The Yankees went to Chicago to play the White Sox, who traded away everyday players and parts of their rotation at the deadline, are dealing with reports and confirmations of those reports of clubhouse turmoil and have the fourth-worst record in the majors, and the Yankees lost two of three.
1. If you hadn’t given up on the Yankees’ season prior to the three-game series in Chicago and you stuck around to watch the three games in Chicago, I feel sorry for you. I watched the three games in Chicago and I feel sorry for myself. The Yankees lost yet another series, lost both series this season to the White Sox (who have the fourth-worst record in baseball) and continue to run in place in the standings as games come off the schedule.
The Yankees are four games out of the loss column to the third wild-card Blue Jays with 47 games left to play. If they had done what they were supposed to do in Chicago and swept the nothing-to-play-for White Sox then they would only be two out in the loss column on the Blue Jays. It was the latest missed opportunity in what has been a season full of missed opportunities.
2. The Yankees decided not starting Luis Severino would give them the best chance to win on Wednesday night against the White Sox, so they chose to use Ian Hamilton to “open” the game before turning the ball over to Severino. Hamilton pitched a scoreless first inning on just 10 pitches. After being so effective against the top of the White Sox’ order and throwing so few pitches, why didn’t he go back out for the second inning?
“I wanted to keep Hamilton potentially in play for the first game in Miami,” Aaron Boone said. “So the plan was we were going to go one inning no matter what with him.”
It’s mid-August, the Yankees are holding on to single-digit odds of reaching the playoffs and Boone is still managing for tomorrow. How that is possible I don’t know, but it seems as though Boone will manage for the next game up until there are no games left. As of today, there is a 90.8 percent chance there won’t be any more games after Game 162 of the regular season.
3. Boone had a plan before the game and he wasn’t going to go stray from it no matter what. Even if Hamilton had thrown three pitches in the first inning, he was going to come out, so throwing only 10 had no bearing on the decision. When Boone concocts a pregame plan in his head, he’s going to follow through on it no matter what takes place in the actual game. That’s how you get CC Sabathia facing the entire Red Sox’ lineup a second time in Game 4 of the 2018 ALDS because Boone liked the matchup of Sabathia against the Red Sox’ 9-hitter Jackie Bradley. It’s how you get JA Happ coming out of the bullpen in relief of Deivi Garcia in Game 2 of the 2020 ALDS.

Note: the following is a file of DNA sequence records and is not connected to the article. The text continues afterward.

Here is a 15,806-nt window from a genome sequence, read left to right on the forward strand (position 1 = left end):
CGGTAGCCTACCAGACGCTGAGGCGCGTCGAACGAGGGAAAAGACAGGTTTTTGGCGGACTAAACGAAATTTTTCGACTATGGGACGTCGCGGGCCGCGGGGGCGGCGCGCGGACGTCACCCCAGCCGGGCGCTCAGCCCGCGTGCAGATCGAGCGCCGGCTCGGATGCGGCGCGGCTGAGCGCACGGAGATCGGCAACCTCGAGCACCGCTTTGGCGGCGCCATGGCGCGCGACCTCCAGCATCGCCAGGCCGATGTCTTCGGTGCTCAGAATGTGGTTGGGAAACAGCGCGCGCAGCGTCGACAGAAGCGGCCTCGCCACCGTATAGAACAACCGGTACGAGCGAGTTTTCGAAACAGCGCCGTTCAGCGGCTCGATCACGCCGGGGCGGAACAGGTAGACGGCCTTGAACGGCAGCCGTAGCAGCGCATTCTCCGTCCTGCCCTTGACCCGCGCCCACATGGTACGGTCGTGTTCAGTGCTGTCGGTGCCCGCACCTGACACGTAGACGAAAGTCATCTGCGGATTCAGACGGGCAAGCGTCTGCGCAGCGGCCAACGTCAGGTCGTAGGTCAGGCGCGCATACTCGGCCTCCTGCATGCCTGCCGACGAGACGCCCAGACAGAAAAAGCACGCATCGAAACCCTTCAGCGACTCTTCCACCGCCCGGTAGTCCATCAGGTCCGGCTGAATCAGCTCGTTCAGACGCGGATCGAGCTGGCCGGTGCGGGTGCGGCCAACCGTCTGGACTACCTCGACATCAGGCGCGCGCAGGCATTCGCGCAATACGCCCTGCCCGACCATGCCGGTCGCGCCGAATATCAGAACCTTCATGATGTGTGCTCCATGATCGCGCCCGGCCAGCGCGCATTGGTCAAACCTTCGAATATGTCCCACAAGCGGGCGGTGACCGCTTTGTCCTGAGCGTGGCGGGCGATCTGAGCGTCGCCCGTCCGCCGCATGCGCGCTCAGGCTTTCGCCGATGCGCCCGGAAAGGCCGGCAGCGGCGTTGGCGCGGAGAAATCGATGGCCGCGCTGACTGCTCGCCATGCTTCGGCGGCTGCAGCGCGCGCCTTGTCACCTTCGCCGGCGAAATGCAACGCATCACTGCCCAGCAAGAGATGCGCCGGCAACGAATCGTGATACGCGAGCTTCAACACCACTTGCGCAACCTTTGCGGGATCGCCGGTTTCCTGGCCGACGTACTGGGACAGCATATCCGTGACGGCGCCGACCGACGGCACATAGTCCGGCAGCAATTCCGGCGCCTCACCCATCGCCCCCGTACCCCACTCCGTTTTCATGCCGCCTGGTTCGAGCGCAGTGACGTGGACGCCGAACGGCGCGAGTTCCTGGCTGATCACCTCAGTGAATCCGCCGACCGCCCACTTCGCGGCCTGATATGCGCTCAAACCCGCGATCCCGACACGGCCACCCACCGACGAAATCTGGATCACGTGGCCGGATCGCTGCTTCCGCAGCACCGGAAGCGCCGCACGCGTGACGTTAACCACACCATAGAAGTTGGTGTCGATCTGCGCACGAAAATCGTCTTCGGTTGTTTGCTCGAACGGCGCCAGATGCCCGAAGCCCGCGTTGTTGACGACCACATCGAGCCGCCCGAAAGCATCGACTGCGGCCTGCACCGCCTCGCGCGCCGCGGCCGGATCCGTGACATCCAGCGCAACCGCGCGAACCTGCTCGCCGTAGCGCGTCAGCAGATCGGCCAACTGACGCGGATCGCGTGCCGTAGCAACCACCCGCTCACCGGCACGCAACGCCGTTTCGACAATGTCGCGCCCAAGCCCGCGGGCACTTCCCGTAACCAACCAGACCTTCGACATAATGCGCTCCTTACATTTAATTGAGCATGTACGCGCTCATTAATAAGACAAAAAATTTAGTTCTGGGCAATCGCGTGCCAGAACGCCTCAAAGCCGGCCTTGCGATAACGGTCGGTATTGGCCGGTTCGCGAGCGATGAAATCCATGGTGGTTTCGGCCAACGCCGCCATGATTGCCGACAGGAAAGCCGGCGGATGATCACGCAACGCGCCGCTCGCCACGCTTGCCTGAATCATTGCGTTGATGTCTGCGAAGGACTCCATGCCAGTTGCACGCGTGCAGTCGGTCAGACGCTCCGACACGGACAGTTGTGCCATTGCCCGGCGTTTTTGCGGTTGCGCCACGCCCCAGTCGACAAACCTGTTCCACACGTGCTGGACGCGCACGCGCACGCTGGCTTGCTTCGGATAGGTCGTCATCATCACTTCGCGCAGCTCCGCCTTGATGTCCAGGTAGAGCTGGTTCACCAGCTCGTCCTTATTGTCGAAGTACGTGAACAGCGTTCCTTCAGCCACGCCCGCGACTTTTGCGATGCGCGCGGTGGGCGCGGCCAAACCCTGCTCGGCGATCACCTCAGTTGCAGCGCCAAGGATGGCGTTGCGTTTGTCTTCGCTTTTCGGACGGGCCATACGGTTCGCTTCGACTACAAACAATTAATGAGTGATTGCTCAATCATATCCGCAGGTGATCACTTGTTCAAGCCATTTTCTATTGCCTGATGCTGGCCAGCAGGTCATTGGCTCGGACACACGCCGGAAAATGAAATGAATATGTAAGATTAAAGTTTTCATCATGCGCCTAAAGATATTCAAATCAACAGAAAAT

Let’s say Boone did deviate from his plan and Hamilton went out and threw a second scoreless inning needing not many pitches to do so. What would have happened then? Boone would have gone to Severino. He was going to Severino no matter what transpired in the opening inning or innings in the game.
“No,” Boone said when asked if there was consideration to give Hamilton a second inning. “Because we were going with Sevy today. I’m still going to Sevy whether it’s (the second )or third inning.”
If (though more like when at this point) the Yankees don’t make the playoffs in a season in which they have the highest payroll in the American League in a format in which 40 percent of the league makes the playoffs, Boone has to be let go. He should have been let go after 2021, but instead he was extended. He should have been let go after last season as a result of the last three months and October play from his team and his use of 2004 ALCS highlights as a motivational tactic, but he wasn’t. Maybe on Friday before the weekend series opener against the Marlins, he can set up a team viewing party of Games 4, 5 and 6 of the 2003 World Series.